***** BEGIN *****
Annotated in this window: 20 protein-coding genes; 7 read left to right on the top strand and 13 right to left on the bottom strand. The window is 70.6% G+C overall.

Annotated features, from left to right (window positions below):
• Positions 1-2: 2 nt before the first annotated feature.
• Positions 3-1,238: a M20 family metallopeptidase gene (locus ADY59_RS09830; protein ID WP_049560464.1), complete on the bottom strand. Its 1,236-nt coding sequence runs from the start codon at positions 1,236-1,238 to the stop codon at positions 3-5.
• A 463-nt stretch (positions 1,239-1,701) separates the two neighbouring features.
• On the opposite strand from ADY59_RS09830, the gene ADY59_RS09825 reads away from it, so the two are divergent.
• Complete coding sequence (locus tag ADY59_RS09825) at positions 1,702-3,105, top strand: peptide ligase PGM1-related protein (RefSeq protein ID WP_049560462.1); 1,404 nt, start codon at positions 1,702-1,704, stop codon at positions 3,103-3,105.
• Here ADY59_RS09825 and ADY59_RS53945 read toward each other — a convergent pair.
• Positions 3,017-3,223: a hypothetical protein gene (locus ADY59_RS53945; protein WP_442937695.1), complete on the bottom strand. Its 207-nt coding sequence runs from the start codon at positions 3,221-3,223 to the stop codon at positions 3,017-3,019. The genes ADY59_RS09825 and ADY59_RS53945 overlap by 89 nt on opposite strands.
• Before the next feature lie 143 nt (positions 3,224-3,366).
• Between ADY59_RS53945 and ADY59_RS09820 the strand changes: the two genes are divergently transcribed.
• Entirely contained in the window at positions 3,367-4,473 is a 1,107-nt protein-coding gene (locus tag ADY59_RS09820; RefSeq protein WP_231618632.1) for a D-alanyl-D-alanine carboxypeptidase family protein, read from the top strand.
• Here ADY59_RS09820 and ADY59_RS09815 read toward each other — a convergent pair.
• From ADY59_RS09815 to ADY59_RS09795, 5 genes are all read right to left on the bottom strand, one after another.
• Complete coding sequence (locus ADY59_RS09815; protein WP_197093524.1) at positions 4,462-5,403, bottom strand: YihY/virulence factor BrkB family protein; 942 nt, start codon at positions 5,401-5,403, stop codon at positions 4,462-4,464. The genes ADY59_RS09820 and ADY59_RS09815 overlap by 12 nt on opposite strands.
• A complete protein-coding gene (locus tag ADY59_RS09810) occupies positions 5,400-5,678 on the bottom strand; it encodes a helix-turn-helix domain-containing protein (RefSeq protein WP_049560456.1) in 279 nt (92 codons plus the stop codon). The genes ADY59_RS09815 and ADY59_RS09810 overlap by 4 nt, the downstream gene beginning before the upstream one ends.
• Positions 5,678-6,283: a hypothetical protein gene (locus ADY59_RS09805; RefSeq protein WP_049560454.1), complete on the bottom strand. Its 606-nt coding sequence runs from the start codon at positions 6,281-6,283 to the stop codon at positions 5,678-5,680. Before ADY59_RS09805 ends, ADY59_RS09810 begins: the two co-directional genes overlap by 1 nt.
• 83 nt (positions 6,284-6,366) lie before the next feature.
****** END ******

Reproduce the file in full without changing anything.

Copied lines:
Annotated in this window: 20 protein-coding genes; 7 read left to right on the top strand and 13 right to left on the bottom strand. The window is 70.6% G+C overall.

Annotated features, from left to right (window positions below):
• Positions 1-2: 2 nt before the first annotated feature.
• Positions 3-1,238: a M20 family metallopeptidase gene (locus ADY59_RS09830; protein ID WP_049560464.1), complete on the bottom strand. Its 1,236-nt coding sequence runs from the start codon at positions 1,236-1,238 to the stop codon at positions 3-5.
• A 463-nt stretch (positions 1,239-1,701) separates the two neighbouring features.
• On the opposite strand from ADY59_RS09830, the gene ADY59_RS09825 reads away from it, so the two are divergent.
• Complete coding sequence (locus tag ADY59_RS09825) at positions 1,702-3,105, top strand: peptide ligase PGM1-related protein (RefSeq protein ID WP_049560462.1); 1,404 nt, start codon at positions 1,702-1,704, stop codon at positions 3,103-3,105.
• Here ADY59_RS09825 and ADY59_RS53945 read toward each other — a convergent pair.
• Positions 3,017-3,223: a hypothetical protein gene (locus ADY59_RS53945; protein WP_442937695.1), complete on the bottom strand. Its 207-nt coding sequence runs from the start codon at positions 3,221-3,223 to the stop codon at positions 3,017-3,019. The genes ADY59_RS09825 and ADY59_RS53945 overlap by 89 nt on opposite strands.
• Before the next feature lie 143 nt (positions 3,224-3,366).
• Between ADY59_RS53945 and ADY59_RS09820 the strand changes: the two genes are divergently transcribed.
• Entirely contained in the window at positions 3,367-4,473 is a 1,107-nt protein-coding gene (locus tag ADY59_RS09820; RefSeq protein WP_231618632.1) for a D-alanyl-D-alanine carboxypeptidase family protein, read from the top strand.
• Here ADY59_RS09820 and ADY59_RS09815 read toward each other — a convergent pair.
• From ADY59_RS09815 to ADY59_RS09795, 5 genes are all read right to left on the bottom strand, one after another.
• Complete coding sequence (locus ADY59_RS09815; protein WP_197093524.1) at positions 4,462-5,403, bottom strand: YihY/virulence factor BrkB family protein; 942 nt, start codon at positions 5,401-5,403, stop codon at positions 4,462-4,464. The genes ADY59_RS09820 and ADY59_RS09815 overlap by 12 nt on opposite strands.
• A complete protein-coding gene (locus tag ADY59_RS09810) occupies positions 5,400-5,678 on the bottom strand; it encodes a helix-turn-helix domain-containing protein (RefSeq protein WP_049560456.1) in 279 nt (92 codons plus the stop codon). The genes ADY59_RS09815 and ADY59_RS09810 overlap by 4 nt, the downstream gene beginning before the upstream one ends.
• Positions 5,678-6,283: a hypothetical protein gene (locus ADY59_RS09805; RefSeq protein WP_049560454.1), complete on the bottom strand. Its 606-nt coding sequence runs from the start codon at positions 6,281-6,283 to the stop codon at positions 5,678-5,680. Before ADY59_RS09805 ends, ADY59_RS09810 begins: the two co-directional genes overlap by 1 nt.
• 83 nt (positions 6,284-6,366) lie before the next feature.